I absolutely expect Oubre to play a prominent role. This team needs a scoring punch and he offers the outline of that. Last season, it was easy to stagger Embiid and Harden as the bedrock of the offense. This season, it’s a hazier path to assemble the ideal configurations. Embiid, Maxey, Harris and Oubre will probably lead the team in scoring and form an offensive foundation. The passing quality among the four of them isn’t great, however. Embiid’s the best of the bunch and he’s a good not great playmaker; everyone else is pretty unsteady. 

Harris operates better with more freedom and could prosper anchoring some non-Embiid units with Maxey while Oubre and Embiid play together. That would enable Oubre to space the floor and be selective in his creation reps. But if Maxey is paired with Harris, the ball-handling of Oubre-Embiid combos is troublesome. As pesky defenders and credible off-ball shooters, Beverley and Melton are essentially small wings rather than complementary ball-handlers.

When everyone is available, I would wager 25 minutes per game is around Oubre’s upper limit, with Harris, Reed, Tucker and House Jr. also eating minutes at the 3 and 4. It’s not a great group, but Oubre is also probably not good enough to command a huge, huge workload unless he showcases strides as a decision-maker and off-ball scorer, which have escaped him throughout his career. The allure of his scoring may end up trumping those shortcomings and garner him a massive role, though.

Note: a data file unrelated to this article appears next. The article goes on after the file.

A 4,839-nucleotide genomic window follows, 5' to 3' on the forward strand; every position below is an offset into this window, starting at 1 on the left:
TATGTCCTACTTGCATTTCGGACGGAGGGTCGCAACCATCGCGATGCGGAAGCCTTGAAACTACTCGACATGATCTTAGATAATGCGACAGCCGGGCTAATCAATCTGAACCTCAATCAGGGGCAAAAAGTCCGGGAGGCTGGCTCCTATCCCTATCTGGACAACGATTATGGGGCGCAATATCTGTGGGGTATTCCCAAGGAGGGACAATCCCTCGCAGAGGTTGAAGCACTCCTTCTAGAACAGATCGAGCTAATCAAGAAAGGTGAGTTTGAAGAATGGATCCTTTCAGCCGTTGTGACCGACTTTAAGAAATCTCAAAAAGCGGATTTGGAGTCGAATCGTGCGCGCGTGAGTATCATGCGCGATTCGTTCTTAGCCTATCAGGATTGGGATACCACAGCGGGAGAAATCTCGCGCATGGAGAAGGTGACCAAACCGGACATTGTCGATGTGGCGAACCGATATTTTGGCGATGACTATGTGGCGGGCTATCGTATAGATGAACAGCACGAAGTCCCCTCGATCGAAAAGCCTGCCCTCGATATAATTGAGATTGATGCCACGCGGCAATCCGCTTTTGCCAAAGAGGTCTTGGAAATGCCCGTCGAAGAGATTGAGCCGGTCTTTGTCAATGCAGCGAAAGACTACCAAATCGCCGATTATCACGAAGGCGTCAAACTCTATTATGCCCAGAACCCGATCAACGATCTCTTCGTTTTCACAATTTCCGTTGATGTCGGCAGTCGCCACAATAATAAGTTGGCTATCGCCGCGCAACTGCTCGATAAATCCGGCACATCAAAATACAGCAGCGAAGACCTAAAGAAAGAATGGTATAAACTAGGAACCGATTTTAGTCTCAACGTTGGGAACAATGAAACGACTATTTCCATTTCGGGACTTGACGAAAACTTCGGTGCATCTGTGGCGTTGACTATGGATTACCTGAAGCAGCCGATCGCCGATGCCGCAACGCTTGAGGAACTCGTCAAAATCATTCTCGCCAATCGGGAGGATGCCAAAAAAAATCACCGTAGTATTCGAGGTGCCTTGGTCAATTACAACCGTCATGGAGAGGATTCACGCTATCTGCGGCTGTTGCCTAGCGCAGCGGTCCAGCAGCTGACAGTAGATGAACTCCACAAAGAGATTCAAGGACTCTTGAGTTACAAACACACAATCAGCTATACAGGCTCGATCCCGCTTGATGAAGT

Question from @ApoChorozoglou: “With no major trades, what's the ceiling for this season?”

Beyond the obvious parallel of a trade request from a southpaw star point guard looming overhead, this year’s Sixers remind me in many ways of the 2021-22 Sixers before Harden rolled into town. 

Prior to landing Harden, that group played at a 48-win pace, and was 10th in net rating (plus-2.4) and fifth in the East — a solid yet unspectacular playoff squad with a shot to win a series. The Boston Celtics and Milwaukee Bucks are a tier (or more) above the Harden-less Sixers. Although other contenders for homecourt such as the Cleveland Cavaliers, New York Knicks and Miami Heat could ultimately be better, I don’t deem them outside of Philadelphia’s wheelhouse. 

Even if Harden suits up, I doubt he’ll approximate the level he played at much of last season. When he wanted out of Brooklyn, he made that clear with his on-court approach; that type of disinterest and volatility may arise again.

Nonetheless, for all his playoff faults, Embiid is a tremendously dominant regular season player who uplifts and simplifies both sides of the ball for everyone. Maxey, Harris and Melton are all very good, albeit to differing degrees and modes. Tucker, Reed, Beverley and Oubre Jr. instill capable depth. 

The ball-handling brigade is thin and the team-wide passing quality is a worry, much like it was in 2021-22. The loss of Georges Niang strips the Sixers of a viable power forward who just bombs threes and commands constant respect from deep. Their lineup flexibility seems more rigid. The point-of-attack defense is a question mark. The spacing is probably worse than a year ago. 

If no move develops, Philadelphia is poised to sit around the East’s middle class vying for a top-four seed and series victory. Those are the same results as recent years, but some of those teams held bona fide title aspirations, despite falling well short. With the Harden ordeal unresolved, that doesn’t strike me as the case entering 2023-24. 

Follow Jackson on Twitter: @jackfrank_jjf